1) App Server Response. How long it takes your application to issue a successful response?
2) Network Speed. A server response for a 500MB file is fast, but downloading it isn't
3) DOM Processing. Great, you've reached the user's browser, now how long does it take the page to load into the DOM
4) Page Rendering. Only done after all the "assets" are downloaded. This is usually the final state of the page.
Yes, if your Google Page Speed number is super high, you've got a problem. But it helps to be able to break down each step of that number, to identify where the bottleneck is.
Also, as the author mentioned, be aware that every computer is different. One really slow internet connection will drastically affect your page speed averages.
A small benchmark for you, one of my applications has an average app server response time of about 350ms. But, one page has an average Page Speed of 5 seconds. I'm diagnosing why that page is so slow, it looks like a few external assets are causing the slowdown.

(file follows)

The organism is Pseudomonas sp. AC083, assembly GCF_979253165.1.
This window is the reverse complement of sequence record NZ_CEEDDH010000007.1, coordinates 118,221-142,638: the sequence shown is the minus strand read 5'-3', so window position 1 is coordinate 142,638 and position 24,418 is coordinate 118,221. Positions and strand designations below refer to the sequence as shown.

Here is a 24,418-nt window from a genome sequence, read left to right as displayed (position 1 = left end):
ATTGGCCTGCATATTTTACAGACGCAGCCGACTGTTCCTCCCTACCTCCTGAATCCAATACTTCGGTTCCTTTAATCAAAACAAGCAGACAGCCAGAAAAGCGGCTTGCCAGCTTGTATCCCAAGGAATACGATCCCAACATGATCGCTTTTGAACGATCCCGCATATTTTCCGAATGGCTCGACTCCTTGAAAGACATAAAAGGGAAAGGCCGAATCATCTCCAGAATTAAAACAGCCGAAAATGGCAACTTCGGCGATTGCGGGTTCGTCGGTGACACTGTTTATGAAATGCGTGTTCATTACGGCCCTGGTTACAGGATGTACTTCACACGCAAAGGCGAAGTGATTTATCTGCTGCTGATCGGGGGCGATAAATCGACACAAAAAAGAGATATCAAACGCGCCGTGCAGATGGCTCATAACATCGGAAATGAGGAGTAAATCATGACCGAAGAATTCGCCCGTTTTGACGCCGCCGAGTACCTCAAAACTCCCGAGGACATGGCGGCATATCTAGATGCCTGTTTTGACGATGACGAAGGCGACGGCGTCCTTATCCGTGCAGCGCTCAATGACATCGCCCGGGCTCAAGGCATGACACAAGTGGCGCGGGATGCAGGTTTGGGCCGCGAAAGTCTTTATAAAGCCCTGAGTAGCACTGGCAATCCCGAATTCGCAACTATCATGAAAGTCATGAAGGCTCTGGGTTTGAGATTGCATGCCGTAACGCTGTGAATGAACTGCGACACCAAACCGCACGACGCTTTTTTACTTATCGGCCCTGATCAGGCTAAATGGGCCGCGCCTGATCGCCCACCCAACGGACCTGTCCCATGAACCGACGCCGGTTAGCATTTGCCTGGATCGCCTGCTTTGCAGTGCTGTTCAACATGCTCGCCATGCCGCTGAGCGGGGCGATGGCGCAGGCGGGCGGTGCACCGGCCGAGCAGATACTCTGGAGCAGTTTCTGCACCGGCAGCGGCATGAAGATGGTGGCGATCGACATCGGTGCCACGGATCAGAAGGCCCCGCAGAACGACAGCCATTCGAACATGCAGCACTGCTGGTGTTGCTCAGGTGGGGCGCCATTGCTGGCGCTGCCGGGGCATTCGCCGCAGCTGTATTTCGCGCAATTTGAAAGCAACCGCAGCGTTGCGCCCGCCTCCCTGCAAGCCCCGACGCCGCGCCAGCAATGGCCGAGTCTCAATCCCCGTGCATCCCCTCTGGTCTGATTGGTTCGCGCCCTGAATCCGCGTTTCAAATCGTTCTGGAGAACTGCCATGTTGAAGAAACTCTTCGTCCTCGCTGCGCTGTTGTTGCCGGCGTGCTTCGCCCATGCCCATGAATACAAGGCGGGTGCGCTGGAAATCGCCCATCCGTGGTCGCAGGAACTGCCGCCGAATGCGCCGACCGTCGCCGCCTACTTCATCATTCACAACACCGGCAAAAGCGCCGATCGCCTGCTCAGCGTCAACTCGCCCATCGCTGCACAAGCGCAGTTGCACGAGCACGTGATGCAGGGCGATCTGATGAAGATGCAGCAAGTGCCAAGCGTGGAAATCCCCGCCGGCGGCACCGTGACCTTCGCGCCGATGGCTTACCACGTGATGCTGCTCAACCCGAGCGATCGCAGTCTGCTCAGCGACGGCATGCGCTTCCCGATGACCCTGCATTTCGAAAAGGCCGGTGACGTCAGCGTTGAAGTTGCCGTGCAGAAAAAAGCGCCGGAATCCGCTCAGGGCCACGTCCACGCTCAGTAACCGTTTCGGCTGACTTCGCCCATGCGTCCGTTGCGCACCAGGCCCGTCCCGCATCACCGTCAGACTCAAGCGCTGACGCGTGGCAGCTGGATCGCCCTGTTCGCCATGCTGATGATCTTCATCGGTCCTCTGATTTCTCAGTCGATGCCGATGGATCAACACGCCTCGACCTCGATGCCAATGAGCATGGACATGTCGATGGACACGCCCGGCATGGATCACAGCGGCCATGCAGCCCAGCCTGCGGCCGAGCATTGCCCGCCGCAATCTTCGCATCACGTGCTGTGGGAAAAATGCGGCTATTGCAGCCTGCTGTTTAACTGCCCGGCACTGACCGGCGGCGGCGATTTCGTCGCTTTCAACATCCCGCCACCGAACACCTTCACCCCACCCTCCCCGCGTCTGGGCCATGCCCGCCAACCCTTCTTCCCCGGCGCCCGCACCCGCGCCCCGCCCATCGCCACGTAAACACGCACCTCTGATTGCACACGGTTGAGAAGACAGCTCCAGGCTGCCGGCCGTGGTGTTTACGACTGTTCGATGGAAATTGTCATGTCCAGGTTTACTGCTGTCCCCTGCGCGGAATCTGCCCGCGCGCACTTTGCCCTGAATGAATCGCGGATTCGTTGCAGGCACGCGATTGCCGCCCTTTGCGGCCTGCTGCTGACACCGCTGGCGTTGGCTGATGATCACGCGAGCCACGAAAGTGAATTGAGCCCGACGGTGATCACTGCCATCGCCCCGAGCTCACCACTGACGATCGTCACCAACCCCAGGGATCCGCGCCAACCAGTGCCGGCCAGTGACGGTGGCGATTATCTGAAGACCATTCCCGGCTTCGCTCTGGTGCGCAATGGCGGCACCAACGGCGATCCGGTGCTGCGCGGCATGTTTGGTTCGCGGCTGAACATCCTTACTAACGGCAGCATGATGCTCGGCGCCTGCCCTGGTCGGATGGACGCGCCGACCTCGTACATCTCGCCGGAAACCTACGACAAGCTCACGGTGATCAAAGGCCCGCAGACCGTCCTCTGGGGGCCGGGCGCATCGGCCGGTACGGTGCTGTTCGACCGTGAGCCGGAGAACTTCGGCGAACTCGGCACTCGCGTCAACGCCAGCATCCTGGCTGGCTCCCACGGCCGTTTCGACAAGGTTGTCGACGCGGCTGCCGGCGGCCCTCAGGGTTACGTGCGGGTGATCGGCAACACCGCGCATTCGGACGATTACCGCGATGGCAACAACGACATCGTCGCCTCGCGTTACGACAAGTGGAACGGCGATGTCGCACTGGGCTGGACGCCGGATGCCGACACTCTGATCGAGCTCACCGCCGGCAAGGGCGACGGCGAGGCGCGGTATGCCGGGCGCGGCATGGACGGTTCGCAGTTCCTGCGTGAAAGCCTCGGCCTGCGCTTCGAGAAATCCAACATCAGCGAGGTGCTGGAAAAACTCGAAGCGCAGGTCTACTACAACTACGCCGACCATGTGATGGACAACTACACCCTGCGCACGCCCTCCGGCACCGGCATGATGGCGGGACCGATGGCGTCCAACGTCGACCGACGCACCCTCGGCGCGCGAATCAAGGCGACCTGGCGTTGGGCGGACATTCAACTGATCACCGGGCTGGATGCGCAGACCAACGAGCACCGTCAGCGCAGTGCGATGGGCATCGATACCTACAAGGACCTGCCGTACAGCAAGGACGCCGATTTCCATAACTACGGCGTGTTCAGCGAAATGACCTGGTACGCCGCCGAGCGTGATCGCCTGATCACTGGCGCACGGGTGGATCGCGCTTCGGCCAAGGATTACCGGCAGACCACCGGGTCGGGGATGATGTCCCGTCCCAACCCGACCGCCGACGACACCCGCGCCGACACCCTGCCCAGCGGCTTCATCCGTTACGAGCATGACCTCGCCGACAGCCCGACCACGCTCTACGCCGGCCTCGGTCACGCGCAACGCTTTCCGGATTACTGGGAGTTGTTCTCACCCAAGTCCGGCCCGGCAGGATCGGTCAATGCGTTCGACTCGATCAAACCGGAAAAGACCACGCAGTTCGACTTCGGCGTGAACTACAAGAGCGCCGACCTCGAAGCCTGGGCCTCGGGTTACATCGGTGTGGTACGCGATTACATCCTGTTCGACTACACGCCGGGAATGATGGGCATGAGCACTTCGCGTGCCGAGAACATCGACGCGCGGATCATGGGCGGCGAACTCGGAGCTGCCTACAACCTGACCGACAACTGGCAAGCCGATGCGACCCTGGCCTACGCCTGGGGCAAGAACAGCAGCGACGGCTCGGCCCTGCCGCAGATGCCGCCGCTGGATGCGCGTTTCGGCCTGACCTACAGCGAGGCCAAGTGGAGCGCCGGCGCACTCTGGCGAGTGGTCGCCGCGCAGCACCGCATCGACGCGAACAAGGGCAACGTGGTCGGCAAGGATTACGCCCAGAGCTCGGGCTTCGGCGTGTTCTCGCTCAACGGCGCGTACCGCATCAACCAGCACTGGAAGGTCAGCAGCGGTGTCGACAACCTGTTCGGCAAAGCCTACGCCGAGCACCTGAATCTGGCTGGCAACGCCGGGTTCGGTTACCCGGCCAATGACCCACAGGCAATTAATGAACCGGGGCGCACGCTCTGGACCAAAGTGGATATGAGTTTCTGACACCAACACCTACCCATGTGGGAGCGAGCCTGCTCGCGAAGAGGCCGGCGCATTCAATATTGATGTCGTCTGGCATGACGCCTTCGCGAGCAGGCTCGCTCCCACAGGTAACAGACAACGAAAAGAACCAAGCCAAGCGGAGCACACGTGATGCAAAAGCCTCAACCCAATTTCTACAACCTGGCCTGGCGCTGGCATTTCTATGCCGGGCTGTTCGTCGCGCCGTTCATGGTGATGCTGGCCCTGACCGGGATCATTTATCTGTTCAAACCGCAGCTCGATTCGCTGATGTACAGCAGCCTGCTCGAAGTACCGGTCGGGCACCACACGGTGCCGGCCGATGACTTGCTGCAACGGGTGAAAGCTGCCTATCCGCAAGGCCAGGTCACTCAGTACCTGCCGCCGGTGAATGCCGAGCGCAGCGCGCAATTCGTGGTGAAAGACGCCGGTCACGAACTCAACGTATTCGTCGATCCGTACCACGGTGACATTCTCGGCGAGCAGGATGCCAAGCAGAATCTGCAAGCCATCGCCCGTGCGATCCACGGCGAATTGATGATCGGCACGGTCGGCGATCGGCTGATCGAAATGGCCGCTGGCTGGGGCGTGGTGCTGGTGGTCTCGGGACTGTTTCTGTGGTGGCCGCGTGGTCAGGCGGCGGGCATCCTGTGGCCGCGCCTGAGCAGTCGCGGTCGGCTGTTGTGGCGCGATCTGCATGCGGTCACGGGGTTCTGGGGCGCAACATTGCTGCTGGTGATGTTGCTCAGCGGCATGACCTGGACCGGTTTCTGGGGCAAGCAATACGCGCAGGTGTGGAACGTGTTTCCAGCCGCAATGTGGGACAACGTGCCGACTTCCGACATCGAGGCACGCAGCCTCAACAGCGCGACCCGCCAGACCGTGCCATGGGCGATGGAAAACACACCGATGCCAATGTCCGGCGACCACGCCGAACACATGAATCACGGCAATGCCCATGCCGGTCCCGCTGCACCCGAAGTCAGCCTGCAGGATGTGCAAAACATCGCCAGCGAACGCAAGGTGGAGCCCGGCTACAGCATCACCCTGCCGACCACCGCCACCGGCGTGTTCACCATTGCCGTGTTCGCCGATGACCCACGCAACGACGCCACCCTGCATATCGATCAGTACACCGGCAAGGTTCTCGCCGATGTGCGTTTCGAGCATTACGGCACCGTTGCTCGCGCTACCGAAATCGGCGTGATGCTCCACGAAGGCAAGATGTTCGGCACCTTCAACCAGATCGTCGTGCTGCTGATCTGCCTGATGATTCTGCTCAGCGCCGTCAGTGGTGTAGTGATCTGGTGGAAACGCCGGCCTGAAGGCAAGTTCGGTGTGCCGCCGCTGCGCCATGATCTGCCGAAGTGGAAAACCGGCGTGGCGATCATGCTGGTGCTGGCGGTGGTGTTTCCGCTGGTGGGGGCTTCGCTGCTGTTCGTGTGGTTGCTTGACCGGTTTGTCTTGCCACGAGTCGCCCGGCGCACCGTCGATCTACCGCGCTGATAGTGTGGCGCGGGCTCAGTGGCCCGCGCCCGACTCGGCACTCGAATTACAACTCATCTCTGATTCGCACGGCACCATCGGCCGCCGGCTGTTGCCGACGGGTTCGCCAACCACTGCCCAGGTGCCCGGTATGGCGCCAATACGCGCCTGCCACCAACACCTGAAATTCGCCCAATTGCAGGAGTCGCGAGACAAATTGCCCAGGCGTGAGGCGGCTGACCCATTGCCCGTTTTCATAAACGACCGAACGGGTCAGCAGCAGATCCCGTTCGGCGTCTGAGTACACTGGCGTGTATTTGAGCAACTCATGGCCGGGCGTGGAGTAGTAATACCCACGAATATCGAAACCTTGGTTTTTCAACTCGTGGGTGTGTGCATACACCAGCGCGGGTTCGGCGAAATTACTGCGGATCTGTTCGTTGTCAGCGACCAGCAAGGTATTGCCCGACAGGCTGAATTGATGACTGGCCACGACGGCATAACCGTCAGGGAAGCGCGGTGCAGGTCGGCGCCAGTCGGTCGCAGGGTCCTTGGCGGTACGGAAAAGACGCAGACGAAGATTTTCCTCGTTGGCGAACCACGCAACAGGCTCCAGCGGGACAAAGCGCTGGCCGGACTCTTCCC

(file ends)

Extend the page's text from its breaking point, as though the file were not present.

For example, something like Kayak.com takes a very long time (~10-15 seconds) to load a results list. However, the whole experience feels very fast because the data layer is separated from the presentation layer, and the presentation layer comes up very quickly, with data allowed to load incrementally "below the fold".
Put another way, part of "page speed" is also how fast the user can start interacting with any of it, even if it's just to start looking at the initial search results.
Actually, using your logic, #4 is right. I worded it wrong, "Only done after all the "assets" are downloaded" should be "Only completed after all the "assets" are downloaded". More often that not, you'll see high (6 seconds+) Page Speed scores because Page Rendering isn't completed due to missing or slow assets.
You are right. This is precisely the reason why we are looking at CDNing. Our server response time is under 300 ms and our page speed score is 96/100